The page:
Saturday, June 14, 2008

Guest post: Olbermann rebound: McCain special comment

In recent weeks Keith Olbermann had come very very close to turning into a parody of himself.

Specifically, his special comment on Hillary Clinton's RFK remark, and his placement of Katy Couric atop his "worst person in the world" list had draw some pretty harsh rebukes, and deservedly so.

James Poniewozik wrote of Olbermann:
Even if we concede his argument--that Clinton was at best callously and at worst intentionally suggesting she should stay in the race because Obama might be killed--every time he turns up the volume to 11 like this lately, he sounds like just another of the cable gasbags he used to be a corrective to.

Jossip writes:

How did we go from naming Rupert Murdoch the "Worst Person in the World" to adding America's sweetheart Katie Couric to that list? Ah, right: Because Keith Olbermann's popular segment is as much a place to criticize world leaders guilty of human rights violations as it is for him to defend his own. And thanks to Couric aiming some "anonymous" critical comments at the NBC family, there she is, Keith's No. 1 target.
So its certainly clear that Keith O' had some splaining to do, and needed to treat his own special comments with a slightly higher degree of reverence. It was, after all, his special comments against Bush that rocketed him to stardom in the first place.

There's no doubt he's got some ego about him, but he's also very very talented on-camera. His logic is typically solid, and he's pretty fearless with what he throws out there. This combination of attributes certainly lead the segment and its creator into a minefield of self-indulgence and false-outrage/false-righteousness that could sweep their own relevance right out to sea. Olbermann has to be very diligent in objectively analyzing whether or not a special comment is warranted before going on the air with it.

I think the general coverage of the Clinton RFK statement was clearly bored media hype, and it was not really worthy of the time that it took up in its media cycles. Sure, it was a bad example choice (and a repeated one), but the premise that Clinton was calling for an Obama assassination is stupid on its face and even dumber when you get into the details of reality. Clinton is a hard-edged political gladiator, but she's also a human being and deserves a little leeway and a little respect. Olbermann would have been fine if he had amended his special comment to a smaller line-item in his countdown and then just let the thing pass so that he could cover the actual news.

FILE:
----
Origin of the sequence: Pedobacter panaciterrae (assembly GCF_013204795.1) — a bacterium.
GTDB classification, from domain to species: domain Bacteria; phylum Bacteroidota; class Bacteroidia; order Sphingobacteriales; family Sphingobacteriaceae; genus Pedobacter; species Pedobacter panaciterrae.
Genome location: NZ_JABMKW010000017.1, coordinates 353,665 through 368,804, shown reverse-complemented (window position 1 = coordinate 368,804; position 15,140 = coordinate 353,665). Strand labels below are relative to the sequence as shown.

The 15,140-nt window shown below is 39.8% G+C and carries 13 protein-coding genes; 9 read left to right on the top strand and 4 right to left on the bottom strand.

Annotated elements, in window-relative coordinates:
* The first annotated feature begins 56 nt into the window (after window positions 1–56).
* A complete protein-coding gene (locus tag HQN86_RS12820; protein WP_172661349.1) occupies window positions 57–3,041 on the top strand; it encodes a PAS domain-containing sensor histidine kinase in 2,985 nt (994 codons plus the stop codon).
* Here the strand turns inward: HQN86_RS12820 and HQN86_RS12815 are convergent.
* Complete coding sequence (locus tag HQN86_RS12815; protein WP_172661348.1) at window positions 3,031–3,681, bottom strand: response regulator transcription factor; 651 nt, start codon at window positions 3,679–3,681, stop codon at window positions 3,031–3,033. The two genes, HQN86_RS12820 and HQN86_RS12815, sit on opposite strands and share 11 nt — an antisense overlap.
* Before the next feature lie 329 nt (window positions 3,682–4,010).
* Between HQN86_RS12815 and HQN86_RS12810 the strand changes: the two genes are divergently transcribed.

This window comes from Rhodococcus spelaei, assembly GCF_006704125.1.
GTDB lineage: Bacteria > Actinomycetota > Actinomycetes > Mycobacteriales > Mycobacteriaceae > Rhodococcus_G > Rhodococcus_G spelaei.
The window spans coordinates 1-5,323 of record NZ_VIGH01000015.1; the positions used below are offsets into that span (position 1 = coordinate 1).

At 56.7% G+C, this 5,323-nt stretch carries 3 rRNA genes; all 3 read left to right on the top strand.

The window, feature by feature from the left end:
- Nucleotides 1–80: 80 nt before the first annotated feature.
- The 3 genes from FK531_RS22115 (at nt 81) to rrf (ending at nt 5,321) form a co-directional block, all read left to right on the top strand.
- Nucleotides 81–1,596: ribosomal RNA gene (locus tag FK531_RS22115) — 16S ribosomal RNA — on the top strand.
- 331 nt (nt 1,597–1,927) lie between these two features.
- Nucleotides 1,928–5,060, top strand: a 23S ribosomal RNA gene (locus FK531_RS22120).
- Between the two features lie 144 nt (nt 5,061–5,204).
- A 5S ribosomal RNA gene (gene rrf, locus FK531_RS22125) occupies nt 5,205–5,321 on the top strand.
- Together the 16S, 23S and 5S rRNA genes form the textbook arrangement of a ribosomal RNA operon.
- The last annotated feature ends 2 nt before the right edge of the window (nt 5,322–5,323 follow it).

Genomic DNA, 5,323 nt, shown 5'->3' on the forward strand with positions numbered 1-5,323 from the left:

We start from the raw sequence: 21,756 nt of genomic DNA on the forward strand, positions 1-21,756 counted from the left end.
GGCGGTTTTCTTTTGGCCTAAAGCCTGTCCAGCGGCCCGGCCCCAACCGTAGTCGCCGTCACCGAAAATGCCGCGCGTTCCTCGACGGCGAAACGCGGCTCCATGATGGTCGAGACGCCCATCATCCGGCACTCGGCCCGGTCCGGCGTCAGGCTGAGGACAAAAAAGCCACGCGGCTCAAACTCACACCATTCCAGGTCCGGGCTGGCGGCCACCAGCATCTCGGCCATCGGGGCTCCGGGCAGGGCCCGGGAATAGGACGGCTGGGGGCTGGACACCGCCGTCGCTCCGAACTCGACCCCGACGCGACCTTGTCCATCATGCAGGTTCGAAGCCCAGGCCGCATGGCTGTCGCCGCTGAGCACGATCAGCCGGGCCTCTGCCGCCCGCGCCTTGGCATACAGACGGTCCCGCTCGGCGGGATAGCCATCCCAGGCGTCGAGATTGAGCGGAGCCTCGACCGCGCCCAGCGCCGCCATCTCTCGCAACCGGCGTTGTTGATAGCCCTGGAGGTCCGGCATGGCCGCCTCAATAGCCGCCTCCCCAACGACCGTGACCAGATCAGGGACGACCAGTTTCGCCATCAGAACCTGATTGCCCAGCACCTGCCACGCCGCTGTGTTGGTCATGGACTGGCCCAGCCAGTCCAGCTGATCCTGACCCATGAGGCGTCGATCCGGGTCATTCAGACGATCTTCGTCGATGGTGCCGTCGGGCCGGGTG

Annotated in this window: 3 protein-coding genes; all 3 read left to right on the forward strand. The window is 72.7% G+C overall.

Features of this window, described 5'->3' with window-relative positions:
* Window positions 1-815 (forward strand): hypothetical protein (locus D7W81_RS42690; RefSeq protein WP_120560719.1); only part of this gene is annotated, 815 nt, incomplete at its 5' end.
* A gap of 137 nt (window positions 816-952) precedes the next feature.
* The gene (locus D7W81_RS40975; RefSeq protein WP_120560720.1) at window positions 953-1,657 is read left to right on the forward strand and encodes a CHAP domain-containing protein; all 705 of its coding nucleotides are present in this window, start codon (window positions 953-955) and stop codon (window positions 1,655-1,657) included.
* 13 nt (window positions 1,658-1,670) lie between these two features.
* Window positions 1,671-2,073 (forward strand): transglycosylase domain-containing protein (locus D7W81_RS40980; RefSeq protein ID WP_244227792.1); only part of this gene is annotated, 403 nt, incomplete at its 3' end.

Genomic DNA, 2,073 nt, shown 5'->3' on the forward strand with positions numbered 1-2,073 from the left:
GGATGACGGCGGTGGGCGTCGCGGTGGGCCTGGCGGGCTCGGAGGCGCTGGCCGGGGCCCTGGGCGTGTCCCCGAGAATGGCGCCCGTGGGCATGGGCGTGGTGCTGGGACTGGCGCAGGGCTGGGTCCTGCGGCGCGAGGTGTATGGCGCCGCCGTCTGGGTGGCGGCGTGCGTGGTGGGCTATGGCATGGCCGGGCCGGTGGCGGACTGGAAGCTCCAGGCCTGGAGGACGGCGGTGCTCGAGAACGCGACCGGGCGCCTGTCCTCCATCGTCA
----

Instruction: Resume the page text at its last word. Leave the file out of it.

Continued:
I've personally been a big Olbermann fan for a while, but I was certainly being put off by that specific special comment because I hate hate hate hate hate hate the false outrage that spins all over cable news, and I was saddened by Olbermann's apparent willingness to join those ranks.

Then we got this:

A clinic on how to execute the special comment from the man who started it all. Understated, relevant, well-researched, and flat out fearless. That's what we need more of Keith.

I'd much prefer to have seen this SC about "context" outside of the context of Olbermann's recent gaffes, but then I'm just glad things like this hit our air (and our internets) in the first place.

If I were Olbermann's producer I'd tell him "do more like that one, but do fewer overall"

1 comment:

el ranchero said...

It is a good comment, and I'm glad to see someone on the TV calling attention to McCain's un-"seriousness" on foreign policy, though I do wish these special comments were a little less breathless and affected. Then again, that's the nub of my problem with Olbermann, and why I probably wouldn't watch his show if I did have cable. There's a little too much opinion in his news for me, even if it's opinion I tend to agree with. It's a realization I came to after listening to Air America and quickly becoming bored with it. I get much more detailed and profound commentary from print sources (newspapers and blogs) than spoken word sources like cable news could ever provide. It just isn't conducive to the format.